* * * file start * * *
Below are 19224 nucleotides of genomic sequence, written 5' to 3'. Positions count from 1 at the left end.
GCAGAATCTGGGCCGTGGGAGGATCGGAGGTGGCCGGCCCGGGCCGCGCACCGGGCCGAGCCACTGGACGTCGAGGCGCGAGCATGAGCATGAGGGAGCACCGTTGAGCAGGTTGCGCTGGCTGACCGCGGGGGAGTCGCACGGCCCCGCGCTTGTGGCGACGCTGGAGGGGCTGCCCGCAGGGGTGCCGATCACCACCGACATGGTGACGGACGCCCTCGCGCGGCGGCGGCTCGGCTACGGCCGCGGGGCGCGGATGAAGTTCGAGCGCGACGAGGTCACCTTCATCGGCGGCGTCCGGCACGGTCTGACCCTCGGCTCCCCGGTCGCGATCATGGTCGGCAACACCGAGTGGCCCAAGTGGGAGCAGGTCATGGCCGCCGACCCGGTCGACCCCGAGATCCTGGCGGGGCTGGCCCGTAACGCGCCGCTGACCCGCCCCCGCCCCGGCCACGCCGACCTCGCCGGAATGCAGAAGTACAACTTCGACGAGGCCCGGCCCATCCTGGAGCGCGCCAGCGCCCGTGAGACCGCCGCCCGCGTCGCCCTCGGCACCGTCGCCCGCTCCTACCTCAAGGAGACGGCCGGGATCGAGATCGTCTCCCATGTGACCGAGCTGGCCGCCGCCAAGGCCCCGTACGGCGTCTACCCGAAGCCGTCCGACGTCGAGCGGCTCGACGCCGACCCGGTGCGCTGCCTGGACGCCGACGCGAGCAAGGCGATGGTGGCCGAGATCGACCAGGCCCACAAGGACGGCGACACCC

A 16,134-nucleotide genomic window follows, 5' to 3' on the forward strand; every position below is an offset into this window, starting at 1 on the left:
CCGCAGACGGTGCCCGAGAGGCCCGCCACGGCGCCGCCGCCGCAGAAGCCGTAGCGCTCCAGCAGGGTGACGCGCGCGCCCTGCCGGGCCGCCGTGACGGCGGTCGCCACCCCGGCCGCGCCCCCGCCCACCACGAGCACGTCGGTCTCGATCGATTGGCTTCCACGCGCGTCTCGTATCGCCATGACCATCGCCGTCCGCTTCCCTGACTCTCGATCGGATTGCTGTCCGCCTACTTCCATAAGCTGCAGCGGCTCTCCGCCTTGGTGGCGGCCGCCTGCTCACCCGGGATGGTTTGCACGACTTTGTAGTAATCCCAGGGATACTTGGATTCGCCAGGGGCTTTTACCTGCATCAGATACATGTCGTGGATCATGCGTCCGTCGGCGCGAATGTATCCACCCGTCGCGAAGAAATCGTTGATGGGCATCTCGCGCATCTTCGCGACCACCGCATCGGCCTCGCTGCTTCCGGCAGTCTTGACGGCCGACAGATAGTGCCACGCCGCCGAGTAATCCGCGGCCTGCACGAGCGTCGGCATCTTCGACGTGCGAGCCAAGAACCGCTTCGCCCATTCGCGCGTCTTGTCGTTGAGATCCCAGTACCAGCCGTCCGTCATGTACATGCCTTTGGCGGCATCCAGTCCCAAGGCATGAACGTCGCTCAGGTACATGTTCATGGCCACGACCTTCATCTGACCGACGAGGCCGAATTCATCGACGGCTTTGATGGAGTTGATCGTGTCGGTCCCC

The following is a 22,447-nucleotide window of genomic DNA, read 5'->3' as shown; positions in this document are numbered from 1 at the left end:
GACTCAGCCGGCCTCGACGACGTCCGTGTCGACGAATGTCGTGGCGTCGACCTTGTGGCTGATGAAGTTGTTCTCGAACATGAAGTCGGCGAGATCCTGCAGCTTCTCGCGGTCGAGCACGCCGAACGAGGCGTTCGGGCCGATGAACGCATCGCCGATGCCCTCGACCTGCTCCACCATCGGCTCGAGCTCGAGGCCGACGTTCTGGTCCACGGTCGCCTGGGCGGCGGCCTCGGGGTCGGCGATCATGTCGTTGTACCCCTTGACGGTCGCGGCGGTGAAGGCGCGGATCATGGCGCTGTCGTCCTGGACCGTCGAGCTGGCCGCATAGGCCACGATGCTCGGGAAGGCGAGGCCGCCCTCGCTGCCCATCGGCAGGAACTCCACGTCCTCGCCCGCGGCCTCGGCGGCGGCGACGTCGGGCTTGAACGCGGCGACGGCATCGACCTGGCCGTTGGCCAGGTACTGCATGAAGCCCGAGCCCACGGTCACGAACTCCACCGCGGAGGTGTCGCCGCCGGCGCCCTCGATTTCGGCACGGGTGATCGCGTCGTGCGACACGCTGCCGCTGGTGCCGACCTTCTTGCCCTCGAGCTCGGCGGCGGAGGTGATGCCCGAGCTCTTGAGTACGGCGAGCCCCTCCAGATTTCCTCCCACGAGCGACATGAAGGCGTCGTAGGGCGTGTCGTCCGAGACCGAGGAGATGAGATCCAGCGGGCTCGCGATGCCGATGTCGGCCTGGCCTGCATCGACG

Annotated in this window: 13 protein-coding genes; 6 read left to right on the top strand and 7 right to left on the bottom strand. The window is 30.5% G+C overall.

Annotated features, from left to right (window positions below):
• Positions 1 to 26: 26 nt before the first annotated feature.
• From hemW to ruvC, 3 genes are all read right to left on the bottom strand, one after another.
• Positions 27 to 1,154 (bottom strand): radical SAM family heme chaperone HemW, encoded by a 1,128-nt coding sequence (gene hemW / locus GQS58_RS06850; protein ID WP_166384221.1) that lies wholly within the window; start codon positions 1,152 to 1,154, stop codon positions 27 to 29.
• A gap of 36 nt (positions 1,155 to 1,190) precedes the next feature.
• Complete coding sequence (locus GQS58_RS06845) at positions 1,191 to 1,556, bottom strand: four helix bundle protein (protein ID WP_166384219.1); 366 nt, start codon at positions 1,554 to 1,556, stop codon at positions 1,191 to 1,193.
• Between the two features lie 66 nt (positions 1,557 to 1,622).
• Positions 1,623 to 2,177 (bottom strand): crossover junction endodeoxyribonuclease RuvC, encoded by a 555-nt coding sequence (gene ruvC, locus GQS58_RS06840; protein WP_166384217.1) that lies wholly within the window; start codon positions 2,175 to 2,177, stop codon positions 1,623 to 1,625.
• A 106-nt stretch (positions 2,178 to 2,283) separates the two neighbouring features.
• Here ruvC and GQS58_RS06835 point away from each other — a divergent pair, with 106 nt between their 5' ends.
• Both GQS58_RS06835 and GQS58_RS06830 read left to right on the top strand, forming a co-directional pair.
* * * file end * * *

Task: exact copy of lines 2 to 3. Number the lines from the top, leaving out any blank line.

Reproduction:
GCAGAATCTGGGCCGTGGGAGGATCGGAGGTGGCCGGCCCGGGCCGCGCACCGGGCCGAGCCACTGGACGTCGAGGCGCGAGCATGAGCATGAGGGAGCACCGTTGAGCAGGTTGCGCTGGCTGACCGCGGGGGAGTCGCACGGCCCCGCGCTTGTGGCGACGCTGGAGGGGCTGCCCGCAGGGGTGCCGATCACCACCGACATGGTGACGGACGCCCTCGCGCGGCGGCGGCTCGGCTACGGCCGCGGGGCGCGGATGAAGTTCGAGCGCGACGAGGTCACCTTCATCGGCGGCGTCCGGCACGGTCTGACCCTCGGCTCCCCGGTCGCGATCATGGTCGGCAACACCGAGTGGCCCAAGTGGGAGCAGGTCATGGCCGCCGACCCGGTCGACCCCGAGATCCTGGCGGGGCTGGCCCGTAACGCGCCGCTGACCCGCCCCCGCCCCGGCCACGCCGACCTCGCCGGAATGCAGAAGTACAACTTCGACGAGGCCCGGCCCATCCTGGAGCGCGCCAGCGCCCGTGAGACCGCCGCCCGCGTCGCCCTCGGCACCGTCGCCCGCTCCTACCTCAAGGAGACGGCCGGGATCGAGATCGTCTCCCATGTGACCGAGCTGGCCGCCGCCAAGGCCCCGTACGGCGTCTACCCGAAGCCGTCCGACGTCGAGCGGCTCGACGCCGACCCGGTGCGCTGCCTGGACGCCGACGCGAGCAAGGCGATGGTGGCCGAGATCGACCAGGCCCACAAGGACGGCGACACCC

A 16,134-nucleotide genomic window follows, 5' to 3' on the forward strand; every position below is an offset into this window, starting at 1 on the left: